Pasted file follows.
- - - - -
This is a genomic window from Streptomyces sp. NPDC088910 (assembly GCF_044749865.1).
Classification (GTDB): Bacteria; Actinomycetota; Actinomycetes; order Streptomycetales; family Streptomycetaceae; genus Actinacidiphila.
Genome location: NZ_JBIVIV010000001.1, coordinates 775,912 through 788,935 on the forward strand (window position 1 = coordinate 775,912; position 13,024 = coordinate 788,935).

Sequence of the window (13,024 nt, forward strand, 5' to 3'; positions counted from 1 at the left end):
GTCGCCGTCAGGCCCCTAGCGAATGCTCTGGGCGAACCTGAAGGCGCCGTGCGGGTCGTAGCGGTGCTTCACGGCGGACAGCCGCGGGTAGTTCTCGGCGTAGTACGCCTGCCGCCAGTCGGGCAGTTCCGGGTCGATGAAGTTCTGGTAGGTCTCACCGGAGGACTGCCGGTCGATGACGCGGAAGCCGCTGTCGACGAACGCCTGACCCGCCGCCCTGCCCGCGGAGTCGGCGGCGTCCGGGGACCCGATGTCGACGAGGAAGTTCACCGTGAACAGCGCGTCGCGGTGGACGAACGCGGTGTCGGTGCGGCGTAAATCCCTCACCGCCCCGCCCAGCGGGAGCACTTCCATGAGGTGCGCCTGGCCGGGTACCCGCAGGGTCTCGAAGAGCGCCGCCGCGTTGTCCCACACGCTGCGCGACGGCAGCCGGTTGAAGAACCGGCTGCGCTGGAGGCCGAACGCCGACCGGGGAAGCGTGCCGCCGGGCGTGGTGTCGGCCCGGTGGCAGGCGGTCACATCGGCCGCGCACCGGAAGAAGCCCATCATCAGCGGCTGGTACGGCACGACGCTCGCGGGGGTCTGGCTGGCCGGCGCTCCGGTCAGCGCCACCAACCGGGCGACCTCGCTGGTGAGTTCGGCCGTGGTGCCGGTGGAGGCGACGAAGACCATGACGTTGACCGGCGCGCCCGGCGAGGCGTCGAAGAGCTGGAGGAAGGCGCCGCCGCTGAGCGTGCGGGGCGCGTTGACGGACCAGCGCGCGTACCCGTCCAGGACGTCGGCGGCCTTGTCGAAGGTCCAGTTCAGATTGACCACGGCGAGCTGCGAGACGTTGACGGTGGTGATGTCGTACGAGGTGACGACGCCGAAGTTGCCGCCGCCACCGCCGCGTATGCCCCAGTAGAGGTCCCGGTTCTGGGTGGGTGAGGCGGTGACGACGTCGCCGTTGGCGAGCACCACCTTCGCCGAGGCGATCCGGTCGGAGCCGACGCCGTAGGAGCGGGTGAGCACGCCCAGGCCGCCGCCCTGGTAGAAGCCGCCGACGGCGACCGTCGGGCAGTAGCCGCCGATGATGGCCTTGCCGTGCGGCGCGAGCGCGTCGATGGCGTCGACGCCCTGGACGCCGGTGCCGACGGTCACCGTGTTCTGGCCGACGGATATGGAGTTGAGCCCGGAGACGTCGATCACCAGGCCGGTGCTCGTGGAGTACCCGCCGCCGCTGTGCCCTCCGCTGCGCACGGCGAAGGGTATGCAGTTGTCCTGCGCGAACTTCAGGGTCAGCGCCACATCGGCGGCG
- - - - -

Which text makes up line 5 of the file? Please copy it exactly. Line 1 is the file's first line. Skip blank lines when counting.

GTCGCCGTCAGGCCCCTAGCGAATGCTCTGGGCGAACCTGAAGGCGCCGTGCGGGTCGTAGCGGTGCTTCACGGCGGACAGCCGCGGGTAGTTCTCGGCGTAGTACGCCTGCCGCCAGTCGGGCAGTTCCGGGTCGATGAAGTTCTGGTAGGTCTCACCGGAGGACTGCCGGTCGATGACGCGGAAGCCGCTGTCGACGAACGCCTGACCCGCCGCCCTGCCCGCGGAGTCGGCGGCGTCCGGGGACCCGATGTCGACGAGGAAGTTCACCGTGAACAGCGCGTCGCGGTGGACGAACGCGGTGTCGGTGCGGCGTAAATCCCTCACCGCCCCGCCCAGCGGGAGCACTTCCATGAGGTGCGCCTGGCCGGGTACCCGCAGGGTCTCGAAGAGCGCCGCCGCGTTGTCCCACACGCTGCGCGACGGCAGCCGGTTGAAGAACCGGCTGCGCTGGAGGCCGAACGCCGACCGGGGAAGCGTGCCGCCGGGCGTGGTGTCGGCCCGGTGGCAGGCGGTCACATCGGCCGCGCACCGGAAGAAGCCCATCATCAGCGGCTGGTACGGCACGACGCTCGCGGGGGTCTGGCTGGCCGGCGCTCCGGTCAGCGCCACCAACCGGGCGACCTCGCTGGTGAGTTCGGCCGTGGTGCCGGTGGAGGCGACGAAGACCATGACGTTGACCGGCGCGCCCGGCGAGGCGTCGAAGAGCTGGAGGAAGGCGCCGCCGCTGAGCGTGCGGGGCGCGTTGACGGACCAGCGCGCGTACCCGTCCAGGACGTCGGCGGCCTTGTCGAAGGTCCAGTTCAGATTGACCACGGCGAGCTGCGAGACGTTGACGGTGGTGATGTCGTACGAGGTGACGACGCCGAAGTTGCCGCCGCCACCGCCGCGTATGCCCCAGTAGAGGTCCCGGTTCTGGGTGGGTGAGGCGGTGACGACGTCGCCGTTGGCGAGCACCACCTTCGCCGAGGCGATCCGGTCGGAGCCGACGCCGTAGGAGCGGGTGAGCACGCCCAGGCCGCCGCCCTGGTAGAAGCCGCCGACGGCGACCGTCGGGCAGTAGCCGCCGATGATGGCCTTGCCGTGCGGCGCGAGCGCGTCGATGGCGTCGACGCCCTGGACGCCGGTGCCGACGGTCACCGTGTTCTGGCCGACGGATATGGAGTTGAGCCCGGAGACGTCGATCACCAGGCCGGTGCTCGTGGAGTACCCGCCGCCGCTGTGCCCTCCGCTGCGCACGGCGAAGGGTATGCAGTTGTCCTGCGCGAACTTCAGGGTCAGCGCCACATCGGCGGCG